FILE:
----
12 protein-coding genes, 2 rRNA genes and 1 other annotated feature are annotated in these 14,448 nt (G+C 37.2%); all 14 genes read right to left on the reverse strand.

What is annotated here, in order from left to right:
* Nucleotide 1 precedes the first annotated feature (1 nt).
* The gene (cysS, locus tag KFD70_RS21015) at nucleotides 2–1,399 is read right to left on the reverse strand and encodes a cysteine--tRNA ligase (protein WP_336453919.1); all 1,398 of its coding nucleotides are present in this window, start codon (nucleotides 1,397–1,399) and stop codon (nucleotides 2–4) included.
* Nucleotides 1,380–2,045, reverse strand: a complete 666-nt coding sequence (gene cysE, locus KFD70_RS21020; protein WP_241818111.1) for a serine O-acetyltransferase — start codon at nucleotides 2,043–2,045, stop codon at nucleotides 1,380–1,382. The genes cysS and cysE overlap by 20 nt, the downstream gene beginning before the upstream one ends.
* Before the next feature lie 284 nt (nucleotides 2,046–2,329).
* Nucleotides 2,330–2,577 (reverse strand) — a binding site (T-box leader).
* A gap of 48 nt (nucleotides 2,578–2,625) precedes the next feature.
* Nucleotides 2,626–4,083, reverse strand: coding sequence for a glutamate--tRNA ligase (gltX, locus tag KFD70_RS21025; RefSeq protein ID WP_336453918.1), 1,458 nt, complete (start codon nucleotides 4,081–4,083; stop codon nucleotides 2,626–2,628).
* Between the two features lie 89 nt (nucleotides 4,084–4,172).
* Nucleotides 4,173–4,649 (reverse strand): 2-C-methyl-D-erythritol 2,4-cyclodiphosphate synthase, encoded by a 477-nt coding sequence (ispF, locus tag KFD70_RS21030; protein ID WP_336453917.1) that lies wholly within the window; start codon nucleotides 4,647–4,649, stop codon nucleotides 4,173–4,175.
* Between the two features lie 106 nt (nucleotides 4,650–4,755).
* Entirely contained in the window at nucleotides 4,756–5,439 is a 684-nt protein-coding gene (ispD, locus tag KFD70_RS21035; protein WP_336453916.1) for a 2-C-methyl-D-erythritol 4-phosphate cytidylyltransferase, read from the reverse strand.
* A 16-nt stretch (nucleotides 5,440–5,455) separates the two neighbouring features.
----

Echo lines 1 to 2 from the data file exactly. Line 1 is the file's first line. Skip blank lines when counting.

12 protein-coding genes, 2 rRNA genes and 1 other annotated feature are annotated in these 14,448 nt (G+C 37.2%); all 14 genes read right to left on the reverse strand.

What is annotated here, in order from left to right: